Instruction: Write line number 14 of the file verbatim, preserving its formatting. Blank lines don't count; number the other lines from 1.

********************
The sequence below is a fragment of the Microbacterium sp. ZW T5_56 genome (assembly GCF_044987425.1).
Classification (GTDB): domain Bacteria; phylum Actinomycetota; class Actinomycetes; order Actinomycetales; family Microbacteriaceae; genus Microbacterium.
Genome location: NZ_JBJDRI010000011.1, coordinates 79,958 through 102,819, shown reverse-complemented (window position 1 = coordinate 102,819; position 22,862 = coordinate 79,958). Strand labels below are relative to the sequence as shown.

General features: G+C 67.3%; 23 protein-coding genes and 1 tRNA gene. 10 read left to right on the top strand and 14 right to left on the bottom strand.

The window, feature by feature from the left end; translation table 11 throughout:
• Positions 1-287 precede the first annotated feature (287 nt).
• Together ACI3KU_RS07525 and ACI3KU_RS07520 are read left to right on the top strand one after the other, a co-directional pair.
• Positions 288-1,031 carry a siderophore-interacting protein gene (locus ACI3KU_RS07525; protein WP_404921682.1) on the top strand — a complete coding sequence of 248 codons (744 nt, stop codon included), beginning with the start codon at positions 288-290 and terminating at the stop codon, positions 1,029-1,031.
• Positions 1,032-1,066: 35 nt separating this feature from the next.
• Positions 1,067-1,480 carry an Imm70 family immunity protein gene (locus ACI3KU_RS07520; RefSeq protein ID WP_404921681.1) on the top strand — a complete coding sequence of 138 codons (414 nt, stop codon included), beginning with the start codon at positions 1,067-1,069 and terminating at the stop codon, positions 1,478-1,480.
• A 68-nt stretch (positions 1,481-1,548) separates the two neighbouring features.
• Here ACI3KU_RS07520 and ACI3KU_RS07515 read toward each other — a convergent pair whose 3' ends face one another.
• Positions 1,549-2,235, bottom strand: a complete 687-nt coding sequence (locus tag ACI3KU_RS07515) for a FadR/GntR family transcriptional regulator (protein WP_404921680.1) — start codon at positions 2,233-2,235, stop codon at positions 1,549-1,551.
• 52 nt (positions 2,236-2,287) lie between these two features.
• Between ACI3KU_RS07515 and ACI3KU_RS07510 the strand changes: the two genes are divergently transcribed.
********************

• 52 nt (positions 2,236-2,287) lie between these two features.